Who’s to Blame? Goodbye to Section 21 Notices in the New Renters Reform Bill
Thursday 12th May 2022
We recently posted about substantial changes to housing law that were introduced in the Queen’s Speech, which included the Renters Reform Bill. With the current buzz around renters’ rights, we can expect to see this move through Parliament quickly.
What is the Renters Reform Bill?
The Renters Reform Bill covers a number of things, however, the main focus on everyone’s mind is the end of Section 21 notices.
Section 21 has been around for over 30 years, but the last 10 years or so have seen more restrictions on the use of Section 21, so their demise feels inevitable. The Government have been talking about this Bill since 2019. Landlord bodies resisted, but now appear to have reluctantly accepted the policy shift. However, they lobbied for it to be implemented carefully, with alternatives for landlords that are fit for purpose.
Tenants living in private rented properties will welcome the change. They are likely to have greater security of tenure because their landlord will need legal grounds for seeking possession.
However, it will make business more difficult for private sector landlords. To cushion the blow, landlords asked for an alternative process for getting possession (Section 8). We can therefore expect the Bill to also include amendments to the Section 8 route, and possible new grounds for possession to assist landlords. An example of this would be those wanting possession in order to sell their property. A new Ombudsman for private landlords is also due to be introduced to help resolve disputes before they reach the courts.
A New Idea, or a Throwback?
The primary law governing the private rented sector (PRS) is the Housing Act 1988 (the Housing Act). Before the Housing Act, tenants enjoyed significant protections regarding rents and security of tenure. Great for tenants, not so much for landlords. They often found it very difficult to gain possession of their properties or charge financially viable rents. The availability of rental property was reduced further by the Right to Buy.
The Housing Act brought in the concept of “no-fault evictions” via Section 21 notices. For the first time, landlords did not need grounds to get possession. If they timed and served their notice correctly, the court would order possession. This made becoming a landlord more commercially appealing.
Tenants would say they have been struggling because Section 21 means they have no certainty as to how long they might be able to stay in their rented property. Even where they have been good tenants, after the first four months their landlord can go through the due process of serving Section 21, and getting possession at the end of the tenancy term, without needing any reason.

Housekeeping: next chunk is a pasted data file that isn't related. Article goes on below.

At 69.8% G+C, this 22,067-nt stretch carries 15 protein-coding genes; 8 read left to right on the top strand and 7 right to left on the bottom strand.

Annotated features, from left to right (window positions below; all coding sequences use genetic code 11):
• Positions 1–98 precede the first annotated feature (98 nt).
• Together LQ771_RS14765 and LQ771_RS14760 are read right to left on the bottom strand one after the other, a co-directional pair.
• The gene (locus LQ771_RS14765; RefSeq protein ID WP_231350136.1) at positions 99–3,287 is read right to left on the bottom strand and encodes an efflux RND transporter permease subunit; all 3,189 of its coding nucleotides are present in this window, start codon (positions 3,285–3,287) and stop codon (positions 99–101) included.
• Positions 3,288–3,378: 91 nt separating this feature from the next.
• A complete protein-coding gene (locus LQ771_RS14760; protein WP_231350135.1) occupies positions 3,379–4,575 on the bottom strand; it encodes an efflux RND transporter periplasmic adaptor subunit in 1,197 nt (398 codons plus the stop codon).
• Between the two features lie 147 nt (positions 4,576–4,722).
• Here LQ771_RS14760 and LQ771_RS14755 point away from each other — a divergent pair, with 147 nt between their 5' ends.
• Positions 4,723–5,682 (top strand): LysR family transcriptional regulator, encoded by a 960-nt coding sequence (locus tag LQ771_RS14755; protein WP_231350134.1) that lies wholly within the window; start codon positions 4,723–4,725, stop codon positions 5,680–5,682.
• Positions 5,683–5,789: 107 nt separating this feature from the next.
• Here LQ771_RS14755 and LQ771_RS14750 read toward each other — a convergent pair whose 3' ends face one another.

Housing groups have long been campaigning for change, and political parties on both sides have supported this. This support increased during the pandemic when renters were at risk of homelessness due to loss of income and inability to pay rent. This resulted, as we know, in measures being put into place in the Coronavirus Act 2020.
However, if rights become weighted too heavily in favour of tenants, landlords are discouraged and leave the market. A worse housing shortage could result within a backdrop of social housing already in short supply. For landlords, this could feel like a return to pre-Housing Act days.
The headlines use the term “no-fault evictions”, and tenants’ campaign groups often quote statistics about evictions for “no reason”, but those statistics can give a false impression. While a minority of landlords may have abused the process in the past, restrictions on their use have limited that in recent years. Most landlords would not consider evicting good tenants for no reason. Most of the time, Section 21’s are issued in cases of rent arrears, anti-social or criminal behaviour and damage to their property.
The Section 8 process for grounds such as those is often not fit for purpose. It can be long, expensive, and overly burdensome. It can take six-seven months or longer, depending on how busy the local court is. For Section 8 possessions there are limited mandatory grounds, meaning that landlords often go through the pain of the process with no certainty of a favourable result. The courts and their bailiffs are under-resourced and slow to process claims and evictions. These difficulties are often the reason why many landlords opt to use Section 21, even though that often involves them effectively writing-off rent arrears.
What Can Private Landlords Do?
Section 21 is currently still available for landlords. It is often the preferable process, but by no means perfect. In reality, the whole process can take around six months from service of the notice to eviction
At this time the landlord may not be receiving any rent, they will incur heavy legal costs (which they will usually never recover from the tenant), and their property may be left in a poor condition so the deposit will not be enough.
As always the devil is in the detail, and it remains to be seen whether the reforms will deliver. Landlords might want to review their portfolio now and consider whether they wish to serve any Section 21 Notices while the option is still available.